In the last few weeks I have been working on some special wax carving projects. I usually fabricate most of my jewelry from sheet, wire and various metal stock but sometimes a project calls for unusual curves or shapes so I carve a wax model to be cast in silver or gold.
I just carved a setting for the pear shaped citrine pictured above. This stone is a large gem and I wanted to have some interesting cut-away areas to allow for light to pass through the setting and brighten the stone. Faceted stones need a “seat” to sit on inside of a setting, you can see that I carved out a step down for the stone to be able to sit evenly all around. I will be adding a bail to the top of the drop so that this can be worn as a pendant.
Another project I am working on is developing a fun line of stacking rings in various textures. I’m enjoying working with geometric and repeating patterns. I will be offering these in both silver and gold in a range of sizes.
And pictured above is a one-of-a-kind wax carving for a large flat stone. My customer desires a signet style ring and I will be adding Masonic symbols that he has chosen as well as carving words on the inside of the band.
Carving waxes taps into a free-form sculptural style. Fabrication with metal is also sculptural but more architectural in its approach, building blocks put together with connecting angles.
November is here and I’m starting to ramp up for the holiday season which means building up my inventory in the shop. I’ve been using some beautiful Wyoming sourced jade. In the center of the state there is a nephrite jade deposit and the colors range from an apple green to black with all shades of green in between. One of the unique specimans to Wyoming is the “snowflake” green which has little white crystals mixed into the green. The rock hounds find it in the center of the state, in the sagebrush desert between Lander and Casper; it is usually above ground so they walk all over with their eyes glued to the ground looking for the rocks and hoping for the big million dollar boulder. A lot of people are unaware that gemstone quality jade is found in Wyoming.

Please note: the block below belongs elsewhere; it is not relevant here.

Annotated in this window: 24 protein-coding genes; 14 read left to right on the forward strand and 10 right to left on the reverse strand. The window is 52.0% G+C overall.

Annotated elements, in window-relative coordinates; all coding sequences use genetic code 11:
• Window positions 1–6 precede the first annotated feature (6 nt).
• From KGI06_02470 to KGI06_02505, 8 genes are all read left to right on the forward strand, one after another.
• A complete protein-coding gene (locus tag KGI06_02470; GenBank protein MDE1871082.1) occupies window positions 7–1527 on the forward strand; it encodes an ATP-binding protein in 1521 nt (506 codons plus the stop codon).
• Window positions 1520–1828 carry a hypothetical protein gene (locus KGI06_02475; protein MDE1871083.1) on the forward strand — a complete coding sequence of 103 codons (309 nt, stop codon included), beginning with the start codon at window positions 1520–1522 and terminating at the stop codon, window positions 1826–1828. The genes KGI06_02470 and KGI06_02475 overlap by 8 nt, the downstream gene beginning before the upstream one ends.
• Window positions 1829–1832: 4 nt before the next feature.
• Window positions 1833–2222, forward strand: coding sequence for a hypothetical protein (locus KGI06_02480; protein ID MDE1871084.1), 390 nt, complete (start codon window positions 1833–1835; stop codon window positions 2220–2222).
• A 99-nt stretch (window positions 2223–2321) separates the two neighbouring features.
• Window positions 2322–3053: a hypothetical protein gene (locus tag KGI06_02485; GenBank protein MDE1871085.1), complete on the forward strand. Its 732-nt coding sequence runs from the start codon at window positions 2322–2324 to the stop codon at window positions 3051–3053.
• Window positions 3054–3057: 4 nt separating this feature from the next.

I bought some Wyoming jade from a local guy this past summer and have begun using it in my jewelry. And since jade is the toughest gemstone available, it makes for a great jewelry stone and can be worn with confidence in rings.
(This is my husband looking over the rough although we bought all cut stones. We hope to learn the art of lapidary someday.)
Some of the stones show a whole different color when they are held up to a light, for example the pendant below shows a mossy medium green when held up to a light and is a forest green when held against my hand.
The pendants above show the variety of greens found in Wyoming jade, from an apple green to a dark forest green and even a grey-green.
I am super excited to have a localy sourced gemstone available for everyone and will be offerening more designs as quickly as I can get them made and uploaded to the website.
Summer is fast approaching. Life in Pinedale, Wyoming goes from winter to summer in an instant, it was snowing 2 weeks ago and now it’s in the 70’s, the grass is getting green and already needs to be cut. Our corner of the USA is heaven on Earth in the summertime, wilderness and wildlife abound and the sky is huge and blue.